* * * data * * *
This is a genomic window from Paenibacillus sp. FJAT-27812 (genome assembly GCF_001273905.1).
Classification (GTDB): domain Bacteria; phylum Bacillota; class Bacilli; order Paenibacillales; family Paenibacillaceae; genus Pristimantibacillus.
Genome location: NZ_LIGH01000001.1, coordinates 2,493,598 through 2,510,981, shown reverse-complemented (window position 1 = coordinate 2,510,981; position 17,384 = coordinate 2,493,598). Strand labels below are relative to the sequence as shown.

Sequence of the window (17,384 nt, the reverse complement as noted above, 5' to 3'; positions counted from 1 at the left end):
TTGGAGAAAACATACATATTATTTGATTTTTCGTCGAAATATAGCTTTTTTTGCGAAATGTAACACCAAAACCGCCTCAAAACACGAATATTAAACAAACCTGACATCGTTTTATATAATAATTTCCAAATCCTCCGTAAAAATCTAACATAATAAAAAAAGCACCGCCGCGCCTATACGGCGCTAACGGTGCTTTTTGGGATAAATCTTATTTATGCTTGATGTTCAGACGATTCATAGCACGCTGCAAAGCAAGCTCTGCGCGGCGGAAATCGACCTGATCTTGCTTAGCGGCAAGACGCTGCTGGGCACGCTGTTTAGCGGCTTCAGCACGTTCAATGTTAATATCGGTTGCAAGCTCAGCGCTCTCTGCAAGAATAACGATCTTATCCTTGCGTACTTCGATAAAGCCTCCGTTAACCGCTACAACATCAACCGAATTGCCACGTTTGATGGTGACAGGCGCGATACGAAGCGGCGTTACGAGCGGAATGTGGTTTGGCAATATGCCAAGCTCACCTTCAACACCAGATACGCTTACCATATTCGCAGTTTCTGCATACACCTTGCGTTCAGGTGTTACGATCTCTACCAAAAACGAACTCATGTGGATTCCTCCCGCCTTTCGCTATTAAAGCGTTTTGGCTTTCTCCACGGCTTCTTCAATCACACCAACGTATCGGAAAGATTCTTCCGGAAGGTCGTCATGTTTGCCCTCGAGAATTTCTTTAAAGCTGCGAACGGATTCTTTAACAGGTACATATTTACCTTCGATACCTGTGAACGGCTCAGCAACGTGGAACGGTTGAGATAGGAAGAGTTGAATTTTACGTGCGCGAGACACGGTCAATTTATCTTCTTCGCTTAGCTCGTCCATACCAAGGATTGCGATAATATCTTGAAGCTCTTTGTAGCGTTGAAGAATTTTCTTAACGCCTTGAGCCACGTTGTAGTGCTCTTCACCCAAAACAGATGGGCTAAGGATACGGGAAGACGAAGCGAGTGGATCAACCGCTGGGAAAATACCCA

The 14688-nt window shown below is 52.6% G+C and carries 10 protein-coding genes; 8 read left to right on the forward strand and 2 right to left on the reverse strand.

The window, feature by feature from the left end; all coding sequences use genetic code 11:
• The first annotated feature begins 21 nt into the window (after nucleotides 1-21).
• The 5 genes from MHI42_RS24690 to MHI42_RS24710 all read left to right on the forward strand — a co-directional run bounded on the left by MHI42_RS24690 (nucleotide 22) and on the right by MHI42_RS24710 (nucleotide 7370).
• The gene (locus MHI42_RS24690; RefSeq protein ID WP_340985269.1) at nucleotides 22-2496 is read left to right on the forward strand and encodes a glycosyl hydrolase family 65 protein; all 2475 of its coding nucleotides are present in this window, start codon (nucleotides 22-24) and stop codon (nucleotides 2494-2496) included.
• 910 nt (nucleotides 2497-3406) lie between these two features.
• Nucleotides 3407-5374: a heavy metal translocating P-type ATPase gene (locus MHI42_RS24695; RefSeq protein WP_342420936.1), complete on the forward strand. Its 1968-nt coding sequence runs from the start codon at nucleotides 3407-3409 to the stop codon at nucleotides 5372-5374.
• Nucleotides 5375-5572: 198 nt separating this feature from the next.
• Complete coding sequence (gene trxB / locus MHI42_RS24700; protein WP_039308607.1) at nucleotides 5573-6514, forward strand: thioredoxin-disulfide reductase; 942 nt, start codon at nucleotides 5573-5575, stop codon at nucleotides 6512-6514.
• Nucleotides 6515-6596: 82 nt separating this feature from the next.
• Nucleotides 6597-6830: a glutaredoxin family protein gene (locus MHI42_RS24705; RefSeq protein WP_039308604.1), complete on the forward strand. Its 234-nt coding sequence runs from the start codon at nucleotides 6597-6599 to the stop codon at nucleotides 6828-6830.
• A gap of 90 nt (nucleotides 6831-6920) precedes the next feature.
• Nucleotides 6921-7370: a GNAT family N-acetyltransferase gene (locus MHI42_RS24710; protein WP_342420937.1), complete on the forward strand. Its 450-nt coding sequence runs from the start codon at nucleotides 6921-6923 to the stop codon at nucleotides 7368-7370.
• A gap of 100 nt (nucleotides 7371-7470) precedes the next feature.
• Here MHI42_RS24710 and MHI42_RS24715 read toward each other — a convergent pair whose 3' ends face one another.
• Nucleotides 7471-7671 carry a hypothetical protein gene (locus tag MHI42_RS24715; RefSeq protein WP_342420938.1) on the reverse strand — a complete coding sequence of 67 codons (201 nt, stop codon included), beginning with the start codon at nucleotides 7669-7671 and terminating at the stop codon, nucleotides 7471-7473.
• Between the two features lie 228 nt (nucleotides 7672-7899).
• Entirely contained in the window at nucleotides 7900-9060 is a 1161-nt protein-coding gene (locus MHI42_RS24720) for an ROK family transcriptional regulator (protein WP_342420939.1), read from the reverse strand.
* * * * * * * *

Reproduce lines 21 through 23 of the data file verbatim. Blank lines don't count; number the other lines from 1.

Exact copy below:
• Nucleotides 7471-7671 carry a hypothetical protein gene (locus tag MHI42_RS24715; RefSeq protein WP_342420938.1) on the reverse strand — a complete coding sequence of 67 codons (201 nt, stop codon included), beginning with the start codon at nucleotides 7669-7671 and terminating at the stop codon, nucleotides 7471-7473.
• Between the two features lie 228 nt (nucleotides 7672-7899).
• Entirely contained in the window at nucleotides 7900-9060 is a 1161-nt protein-coding gene (locus MHI42_RS24720) for an ROK family transcriptional regulator (protein WP_342420939.1), read from the reverse strand.